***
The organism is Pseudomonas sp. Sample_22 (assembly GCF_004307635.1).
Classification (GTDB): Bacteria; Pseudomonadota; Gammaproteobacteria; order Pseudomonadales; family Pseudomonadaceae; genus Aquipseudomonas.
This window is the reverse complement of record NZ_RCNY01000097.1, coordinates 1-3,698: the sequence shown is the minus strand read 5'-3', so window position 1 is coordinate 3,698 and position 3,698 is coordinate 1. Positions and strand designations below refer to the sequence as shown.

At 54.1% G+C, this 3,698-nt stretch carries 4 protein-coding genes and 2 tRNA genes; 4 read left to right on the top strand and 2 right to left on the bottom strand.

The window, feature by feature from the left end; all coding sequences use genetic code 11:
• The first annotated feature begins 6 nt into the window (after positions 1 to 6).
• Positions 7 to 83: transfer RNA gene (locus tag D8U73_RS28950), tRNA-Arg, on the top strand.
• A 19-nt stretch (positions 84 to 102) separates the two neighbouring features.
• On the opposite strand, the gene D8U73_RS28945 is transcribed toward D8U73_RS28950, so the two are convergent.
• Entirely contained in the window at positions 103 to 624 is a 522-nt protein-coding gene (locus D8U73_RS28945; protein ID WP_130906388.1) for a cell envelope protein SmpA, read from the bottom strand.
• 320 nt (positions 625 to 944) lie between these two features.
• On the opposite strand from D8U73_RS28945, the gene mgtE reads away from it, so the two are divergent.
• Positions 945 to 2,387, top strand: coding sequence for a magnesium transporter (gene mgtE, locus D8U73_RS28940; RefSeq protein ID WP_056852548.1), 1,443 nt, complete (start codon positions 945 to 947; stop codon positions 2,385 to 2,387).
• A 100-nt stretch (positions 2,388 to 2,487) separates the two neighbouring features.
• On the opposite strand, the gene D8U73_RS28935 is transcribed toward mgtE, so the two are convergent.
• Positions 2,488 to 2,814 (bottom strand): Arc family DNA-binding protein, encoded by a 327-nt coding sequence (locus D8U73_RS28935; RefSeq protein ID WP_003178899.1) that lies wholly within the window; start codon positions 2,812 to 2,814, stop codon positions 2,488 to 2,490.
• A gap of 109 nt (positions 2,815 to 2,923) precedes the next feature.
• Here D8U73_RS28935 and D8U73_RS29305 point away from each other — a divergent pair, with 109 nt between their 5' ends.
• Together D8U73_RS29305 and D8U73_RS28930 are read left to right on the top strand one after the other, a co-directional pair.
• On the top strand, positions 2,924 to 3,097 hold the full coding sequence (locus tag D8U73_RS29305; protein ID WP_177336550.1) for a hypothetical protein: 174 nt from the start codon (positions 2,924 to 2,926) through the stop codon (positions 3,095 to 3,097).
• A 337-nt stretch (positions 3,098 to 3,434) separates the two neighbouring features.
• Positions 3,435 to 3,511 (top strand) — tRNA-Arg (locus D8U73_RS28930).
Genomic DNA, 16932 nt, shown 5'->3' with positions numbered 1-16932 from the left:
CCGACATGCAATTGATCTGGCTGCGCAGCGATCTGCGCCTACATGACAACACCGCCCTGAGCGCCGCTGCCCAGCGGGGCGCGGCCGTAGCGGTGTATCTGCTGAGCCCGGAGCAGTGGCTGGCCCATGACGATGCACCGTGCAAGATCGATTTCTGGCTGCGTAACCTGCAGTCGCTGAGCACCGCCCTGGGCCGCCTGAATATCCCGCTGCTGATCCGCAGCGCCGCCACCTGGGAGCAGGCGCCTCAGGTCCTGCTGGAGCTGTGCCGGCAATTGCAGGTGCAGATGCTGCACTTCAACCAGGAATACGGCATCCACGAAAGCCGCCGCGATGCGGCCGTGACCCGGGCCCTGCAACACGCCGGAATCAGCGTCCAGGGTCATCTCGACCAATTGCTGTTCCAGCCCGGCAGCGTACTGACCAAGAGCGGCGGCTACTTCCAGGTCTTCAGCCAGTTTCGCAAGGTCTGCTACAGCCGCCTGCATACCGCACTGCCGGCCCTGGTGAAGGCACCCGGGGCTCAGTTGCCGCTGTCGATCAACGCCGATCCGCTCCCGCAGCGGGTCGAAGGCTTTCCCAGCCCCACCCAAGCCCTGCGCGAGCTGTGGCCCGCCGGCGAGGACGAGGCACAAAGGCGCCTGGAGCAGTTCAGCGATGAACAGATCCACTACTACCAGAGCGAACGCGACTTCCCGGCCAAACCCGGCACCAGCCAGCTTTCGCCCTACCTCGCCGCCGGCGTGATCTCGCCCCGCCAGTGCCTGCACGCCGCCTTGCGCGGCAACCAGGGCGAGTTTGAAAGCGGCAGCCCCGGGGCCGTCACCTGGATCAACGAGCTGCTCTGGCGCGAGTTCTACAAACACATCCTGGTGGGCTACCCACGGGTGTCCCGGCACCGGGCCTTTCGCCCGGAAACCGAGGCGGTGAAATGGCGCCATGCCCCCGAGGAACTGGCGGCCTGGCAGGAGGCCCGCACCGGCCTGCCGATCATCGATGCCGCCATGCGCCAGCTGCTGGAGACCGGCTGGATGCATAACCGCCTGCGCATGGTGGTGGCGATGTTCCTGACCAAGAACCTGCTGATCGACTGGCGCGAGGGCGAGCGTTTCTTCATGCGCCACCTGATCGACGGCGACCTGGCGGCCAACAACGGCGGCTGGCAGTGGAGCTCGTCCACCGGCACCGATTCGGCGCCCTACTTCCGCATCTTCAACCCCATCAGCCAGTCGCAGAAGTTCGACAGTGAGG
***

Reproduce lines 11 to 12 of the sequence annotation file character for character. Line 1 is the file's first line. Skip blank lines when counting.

• 320 nt (positions 625 to 944) lie between these two features.
• On the opposite strand from D8U73_RS28945, the gene mgtE reads away from it, so the two are divergent.